Exempt property is that which the spouse or the unmarried minor children are entitled to receive absolutely, without regard to any provisions the deceased might have made for the disposition of other assets. The exempt property includes the family Bible, books, clothing, household appliances, furniture, one automobile, and the like.

The support allowance is an award made to the surviving spouse for his or her maintenance (and that of the unmarried minor children) for a period of one year after the decedent’s death. The amount of the award is judged by the family’s previous standard of living.

The Surviving Spouse’s Rights (If There Is A Will)

If the decedent leaves a will giving the spouse less than the spousal share, the spouse may, within a limited time, elect to “take against the will.” The spouse can then receive the statutory share rather than what was provided in the will. The probate court is required to notify the surviving spouse of this right of election shortly after the will is probated.

A spouse cannot be completely disinherited under a will unless some form of contractual arrangement (e.g., prenuptial or postnuptial agreement) has been made before death. A spouse is entitled to receive either one-half of the deceased’s property if there are no children or grandchildren of the decedent, or one-third of the property if the decedent was survived by children or grandchildren.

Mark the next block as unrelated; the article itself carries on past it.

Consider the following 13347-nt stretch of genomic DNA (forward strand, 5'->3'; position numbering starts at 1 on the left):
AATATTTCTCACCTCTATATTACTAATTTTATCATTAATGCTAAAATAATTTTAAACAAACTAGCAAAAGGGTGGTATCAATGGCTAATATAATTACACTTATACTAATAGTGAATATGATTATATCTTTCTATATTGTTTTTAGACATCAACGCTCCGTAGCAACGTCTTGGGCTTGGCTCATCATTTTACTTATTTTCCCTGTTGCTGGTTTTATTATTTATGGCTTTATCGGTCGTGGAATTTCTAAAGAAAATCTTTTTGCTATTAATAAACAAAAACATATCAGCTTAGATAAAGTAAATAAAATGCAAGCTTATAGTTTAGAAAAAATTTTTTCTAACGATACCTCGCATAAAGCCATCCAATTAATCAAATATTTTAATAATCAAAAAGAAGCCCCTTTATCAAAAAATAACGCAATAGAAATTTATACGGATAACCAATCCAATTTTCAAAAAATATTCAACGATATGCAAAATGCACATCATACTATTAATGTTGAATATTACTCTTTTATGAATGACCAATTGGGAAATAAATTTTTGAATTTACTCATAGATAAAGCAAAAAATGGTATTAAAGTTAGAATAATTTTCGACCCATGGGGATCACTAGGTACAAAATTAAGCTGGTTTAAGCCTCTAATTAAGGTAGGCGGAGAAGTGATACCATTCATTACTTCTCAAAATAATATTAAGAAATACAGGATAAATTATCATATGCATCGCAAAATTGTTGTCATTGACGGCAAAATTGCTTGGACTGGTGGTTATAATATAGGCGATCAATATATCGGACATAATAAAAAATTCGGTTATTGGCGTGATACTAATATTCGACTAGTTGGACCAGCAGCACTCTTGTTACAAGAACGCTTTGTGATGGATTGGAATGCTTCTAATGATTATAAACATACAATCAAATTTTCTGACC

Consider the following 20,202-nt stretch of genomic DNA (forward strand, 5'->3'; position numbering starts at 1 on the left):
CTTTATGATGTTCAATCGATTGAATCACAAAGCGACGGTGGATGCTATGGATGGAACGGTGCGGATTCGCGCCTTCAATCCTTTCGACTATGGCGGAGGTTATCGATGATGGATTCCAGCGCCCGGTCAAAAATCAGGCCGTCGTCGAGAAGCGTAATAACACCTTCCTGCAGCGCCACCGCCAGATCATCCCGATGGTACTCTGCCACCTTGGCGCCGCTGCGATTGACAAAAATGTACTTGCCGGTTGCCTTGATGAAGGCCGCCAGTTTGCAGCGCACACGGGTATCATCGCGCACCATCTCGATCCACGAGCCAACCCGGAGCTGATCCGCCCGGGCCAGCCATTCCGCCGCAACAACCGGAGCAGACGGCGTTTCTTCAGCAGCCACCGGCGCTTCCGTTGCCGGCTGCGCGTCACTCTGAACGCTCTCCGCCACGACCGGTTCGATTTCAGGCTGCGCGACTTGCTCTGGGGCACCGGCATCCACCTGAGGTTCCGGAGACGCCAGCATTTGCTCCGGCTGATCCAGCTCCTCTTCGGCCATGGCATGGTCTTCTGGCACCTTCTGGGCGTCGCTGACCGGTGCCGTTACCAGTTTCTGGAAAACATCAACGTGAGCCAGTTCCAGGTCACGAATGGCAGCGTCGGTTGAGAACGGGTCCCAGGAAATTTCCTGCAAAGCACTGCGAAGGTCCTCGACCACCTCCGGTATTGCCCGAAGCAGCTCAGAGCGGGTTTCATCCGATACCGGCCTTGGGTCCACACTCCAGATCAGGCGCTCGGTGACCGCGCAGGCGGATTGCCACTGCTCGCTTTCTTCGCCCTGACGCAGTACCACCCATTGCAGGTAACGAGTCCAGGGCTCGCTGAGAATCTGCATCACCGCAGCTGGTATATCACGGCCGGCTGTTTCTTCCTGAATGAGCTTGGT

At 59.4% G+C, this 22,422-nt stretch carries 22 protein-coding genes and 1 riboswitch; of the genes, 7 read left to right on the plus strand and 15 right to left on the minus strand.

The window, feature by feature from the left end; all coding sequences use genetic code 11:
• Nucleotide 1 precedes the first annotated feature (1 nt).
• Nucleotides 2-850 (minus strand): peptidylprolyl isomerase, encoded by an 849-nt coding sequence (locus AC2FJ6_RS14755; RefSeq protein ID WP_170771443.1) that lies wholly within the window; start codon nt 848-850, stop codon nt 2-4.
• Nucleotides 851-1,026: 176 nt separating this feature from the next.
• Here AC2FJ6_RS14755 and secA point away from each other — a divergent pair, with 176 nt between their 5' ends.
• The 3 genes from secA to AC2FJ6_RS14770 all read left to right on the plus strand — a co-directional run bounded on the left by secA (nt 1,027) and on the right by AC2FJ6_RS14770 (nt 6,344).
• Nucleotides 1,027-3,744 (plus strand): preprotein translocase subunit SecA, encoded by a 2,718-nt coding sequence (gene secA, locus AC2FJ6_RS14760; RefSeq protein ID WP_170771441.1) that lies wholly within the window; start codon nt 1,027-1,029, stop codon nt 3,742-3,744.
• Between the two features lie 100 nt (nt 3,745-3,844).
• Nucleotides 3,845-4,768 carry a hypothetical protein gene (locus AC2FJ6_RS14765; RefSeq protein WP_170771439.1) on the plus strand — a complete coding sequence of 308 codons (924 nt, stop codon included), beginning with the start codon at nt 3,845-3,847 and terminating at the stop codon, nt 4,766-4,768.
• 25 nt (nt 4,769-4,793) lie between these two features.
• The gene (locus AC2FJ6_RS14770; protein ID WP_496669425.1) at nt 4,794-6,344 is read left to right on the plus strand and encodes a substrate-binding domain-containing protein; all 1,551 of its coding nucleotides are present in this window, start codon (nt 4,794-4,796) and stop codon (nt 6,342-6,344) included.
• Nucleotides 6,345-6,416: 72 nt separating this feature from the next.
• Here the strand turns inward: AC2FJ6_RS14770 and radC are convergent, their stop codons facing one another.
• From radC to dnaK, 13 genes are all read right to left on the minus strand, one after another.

This election for a spousal distribution is subject to the claims of creditors and estate expenses, and is in addition to the survivor’s statutory allowances and exempt property. Other property received by the survivor outside of probate from decedent (such as life insurance, joint property and trust assets) serves to offset against the spousal share.

“Omitted” spouses, or those who were married after the deceased’s will was executed, may claim an intestate share of the estate. In certain cases, similar provisions are also included for any children who might have been born after the will was executed.

Types of Probate Administration

Two types of probate administration are permitted by Missouri probate law – “supervised” or “independent.”
A supervised administration is closely monitored by the probate court. The court must approve many actions of the personal representative, who must also file annual settlements that are fully reviewed and audited by the probate division.